My introduction to the racial dynamics of the 60s/70s came from my parents, who both came to Britain at very young ages.
A volatile environment stoked by racist fear mongering (under a far right government) and frequent clashes between caribbeans and the disgruntled white working class; my dad’s weekend adventures involved squaring up to slack jawed teddy boys, whose idea of banter was chucking firebombs through the letterboxes of black families – it was no easy feat.
… the shocking, eventful death of thirty-three-year-old Kelso Cochrane in May 1959 revealed the depth and character of racial violence that official political commentary had been at a loss to explain as the attacks and sporadic conflicts dragged on for months
– Paul Gilroy
This is the climate that birthed the Notting Hill Carnival: racism, resistance and weary Caribbeans finally standing up to the bullshit.
So fast-forward to Sunday 28th August 2016, and I’m heel toeing it to a Latimer road apartment to meet up with a photographer friend and his partner both working for Trinis in London. Although the following day would see me liquored up on magnum tonic wine and henny screaming ‘man ah di least’ at the top of my lungs, I still recognised the gravity of treading those yuppified streets in my chunky black sandal heels, with camera in tow, feeling like a badass goodaz Caribbean goddess. Taking up space and staking my claim, just like those who came before me.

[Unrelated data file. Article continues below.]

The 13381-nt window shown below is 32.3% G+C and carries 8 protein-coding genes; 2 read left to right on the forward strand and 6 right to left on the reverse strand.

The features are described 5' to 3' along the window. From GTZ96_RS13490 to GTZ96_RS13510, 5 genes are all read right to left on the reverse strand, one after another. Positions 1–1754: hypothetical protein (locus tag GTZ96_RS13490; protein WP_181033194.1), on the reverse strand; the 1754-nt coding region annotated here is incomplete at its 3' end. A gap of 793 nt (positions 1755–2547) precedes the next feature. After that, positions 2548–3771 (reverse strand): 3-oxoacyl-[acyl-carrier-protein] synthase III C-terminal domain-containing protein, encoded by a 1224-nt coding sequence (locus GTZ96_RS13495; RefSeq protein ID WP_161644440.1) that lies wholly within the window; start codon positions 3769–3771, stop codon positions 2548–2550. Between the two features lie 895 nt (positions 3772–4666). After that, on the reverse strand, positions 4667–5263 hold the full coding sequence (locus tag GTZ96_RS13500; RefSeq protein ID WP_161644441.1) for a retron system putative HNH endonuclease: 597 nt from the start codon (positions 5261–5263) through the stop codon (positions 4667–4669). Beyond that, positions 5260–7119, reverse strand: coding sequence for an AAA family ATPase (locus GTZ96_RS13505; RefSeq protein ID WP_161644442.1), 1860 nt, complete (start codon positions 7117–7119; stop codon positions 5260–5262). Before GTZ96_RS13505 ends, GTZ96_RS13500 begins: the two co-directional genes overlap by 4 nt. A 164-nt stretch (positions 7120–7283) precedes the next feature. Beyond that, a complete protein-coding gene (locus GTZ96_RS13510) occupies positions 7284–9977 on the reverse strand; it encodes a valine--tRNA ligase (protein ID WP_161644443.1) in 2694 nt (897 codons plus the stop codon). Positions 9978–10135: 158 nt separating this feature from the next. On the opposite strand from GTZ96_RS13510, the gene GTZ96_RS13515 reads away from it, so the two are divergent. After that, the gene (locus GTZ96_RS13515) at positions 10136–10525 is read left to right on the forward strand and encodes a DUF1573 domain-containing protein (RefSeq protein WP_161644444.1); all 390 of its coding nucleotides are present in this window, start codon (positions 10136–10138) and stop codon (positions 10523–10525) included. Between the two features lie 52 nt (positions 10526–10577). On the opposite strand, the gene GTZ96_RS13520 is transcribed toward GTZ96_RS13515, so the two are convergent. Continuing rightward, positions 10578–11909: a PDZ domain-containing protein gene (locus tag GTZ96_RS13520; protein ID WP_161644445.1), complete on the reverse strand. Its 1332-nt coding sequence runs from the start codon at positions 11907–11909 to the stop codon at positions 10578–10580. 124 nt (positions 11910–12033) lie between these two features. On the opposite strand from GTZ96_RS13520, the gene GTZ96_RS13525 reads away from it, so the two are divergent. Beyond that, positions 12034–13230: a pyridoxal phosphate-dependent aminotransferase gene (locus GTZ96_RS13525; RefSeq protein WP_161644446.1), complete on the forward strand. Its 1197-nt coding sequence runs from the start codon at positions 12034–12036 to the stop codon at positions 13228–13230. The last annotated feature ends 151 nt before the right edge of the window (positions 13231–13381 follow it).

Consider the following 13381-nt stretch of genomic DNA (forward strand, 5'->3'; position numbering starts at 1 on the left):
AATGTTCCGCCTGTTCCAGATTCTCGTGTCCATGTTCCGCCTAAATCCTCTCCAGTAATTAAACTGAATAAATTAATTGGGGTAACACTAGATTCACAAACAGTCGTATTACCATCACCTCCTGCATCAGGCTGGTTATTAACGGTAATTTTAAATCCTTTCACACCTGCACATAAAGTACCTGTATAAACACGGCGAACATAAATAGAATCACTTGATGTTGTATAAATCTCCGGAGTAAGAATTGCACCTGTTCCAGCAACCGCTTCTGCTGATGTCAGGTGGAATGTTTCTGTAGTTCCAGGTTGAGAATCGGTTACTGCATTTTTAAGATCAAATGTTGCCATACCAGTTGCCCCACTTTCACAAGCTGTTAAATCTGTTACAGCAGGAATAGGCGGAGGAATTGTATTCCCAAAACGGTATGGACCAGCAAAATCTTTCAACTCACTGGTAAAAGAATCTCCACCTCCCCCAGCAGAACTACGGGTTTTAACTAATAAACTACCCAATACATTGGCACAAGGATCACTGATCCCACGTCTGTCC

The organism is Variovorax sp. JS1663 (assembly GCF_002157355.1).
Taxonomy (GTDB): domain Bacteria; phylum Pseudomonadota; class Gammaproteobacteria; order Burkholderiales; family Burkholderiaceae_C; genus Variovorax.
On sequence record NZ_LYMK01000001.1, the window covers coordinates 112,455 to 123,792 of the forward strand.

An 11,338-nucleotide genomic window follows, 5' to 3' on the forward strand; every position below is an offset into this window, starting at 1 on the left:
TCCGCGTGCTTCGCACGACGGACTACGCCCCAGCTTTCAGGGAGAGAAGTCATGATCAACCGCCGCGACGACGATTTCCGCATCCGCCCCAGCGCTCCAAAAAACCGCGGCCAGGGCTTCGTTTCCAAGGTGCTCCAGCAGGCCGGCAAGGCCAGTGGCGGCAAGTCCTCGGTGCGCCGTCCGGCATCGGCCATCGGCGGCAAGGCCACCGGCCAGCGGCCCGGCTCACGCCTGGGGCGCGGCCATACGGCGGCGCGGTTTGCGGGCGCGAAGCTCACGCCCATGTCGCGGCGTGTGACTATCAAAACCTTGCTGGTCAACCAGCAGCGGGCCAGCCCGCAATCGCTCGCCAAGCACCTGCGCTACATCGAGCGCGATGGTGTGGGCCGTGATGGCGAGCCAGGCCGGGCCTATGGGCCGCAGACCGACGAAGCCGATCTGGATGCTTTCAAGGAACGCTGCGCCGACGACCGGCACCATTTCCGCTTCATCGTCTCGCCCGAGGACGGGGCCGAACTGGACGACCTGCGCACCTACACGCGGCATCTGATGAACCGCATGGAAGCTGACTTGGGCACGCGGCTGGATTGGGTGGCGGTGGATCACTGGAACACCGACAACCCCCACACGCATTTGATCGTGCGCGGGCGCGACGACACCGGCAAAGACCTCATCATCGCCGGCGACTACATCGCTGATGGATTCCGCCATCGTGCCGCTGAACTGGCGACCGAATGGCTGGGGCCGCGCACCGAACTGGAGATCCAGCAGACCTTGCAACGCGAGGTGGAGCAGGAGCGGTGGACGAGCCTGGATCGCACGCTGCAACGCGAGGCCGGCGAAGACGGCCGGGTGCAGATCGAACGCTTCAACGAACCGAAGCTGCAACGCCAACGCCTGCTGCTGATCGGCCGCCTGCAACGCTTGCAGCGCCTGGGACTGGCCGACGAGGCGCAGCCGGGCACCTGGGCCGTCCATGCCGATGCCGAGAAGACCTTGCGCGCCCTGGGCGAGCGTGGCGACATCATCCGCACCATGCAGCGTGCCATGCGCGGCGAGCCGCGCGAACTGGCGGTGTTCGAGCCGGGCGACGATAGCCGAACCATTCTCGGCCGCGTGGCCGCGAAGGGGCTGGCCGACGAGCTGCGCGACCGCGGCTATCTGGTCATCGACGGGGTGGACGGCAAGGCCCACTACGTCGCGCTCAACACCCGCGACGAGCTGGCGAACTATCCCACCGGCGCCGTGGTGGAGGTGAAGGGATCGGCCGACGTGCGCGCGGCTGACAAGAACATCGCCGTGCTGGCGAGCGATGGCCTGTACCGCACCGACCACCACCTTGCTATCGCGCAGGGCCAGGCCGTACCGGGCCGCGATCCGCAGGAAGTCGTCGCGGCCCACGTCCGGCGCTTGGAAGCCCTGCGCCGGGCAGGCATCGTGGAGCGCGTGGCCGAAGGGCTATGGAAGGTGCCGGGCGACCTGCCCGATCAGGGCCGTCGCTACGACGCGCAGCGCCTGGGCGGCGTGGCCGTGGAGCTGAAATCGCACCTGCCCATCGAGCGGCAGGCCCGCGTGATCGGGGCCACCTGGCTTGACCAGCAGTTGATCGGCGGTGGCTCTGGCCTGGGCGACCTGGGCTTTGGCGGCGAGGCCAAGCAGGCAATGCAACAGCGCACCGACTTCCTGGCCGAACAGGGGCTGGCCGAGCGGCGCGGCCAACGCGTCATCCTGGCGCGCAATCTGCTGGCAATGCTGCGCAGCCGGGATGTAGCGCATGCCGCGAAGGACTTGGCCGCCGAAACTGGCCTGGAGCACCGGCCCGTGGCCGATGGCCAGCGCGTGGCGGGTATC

The triumph of the carnival crowd lay less in any short-term defeat for the police and more for the immediate pleasure of its autonomy, and in a fleeting sense of its own power being temporarily restored
– Paul Gilroy
I spent the final carnival day posted at a reggae/bashment sound system, and it was stirring seeing my people just living good, living life and living care free. It would have been such a waste not to, you know?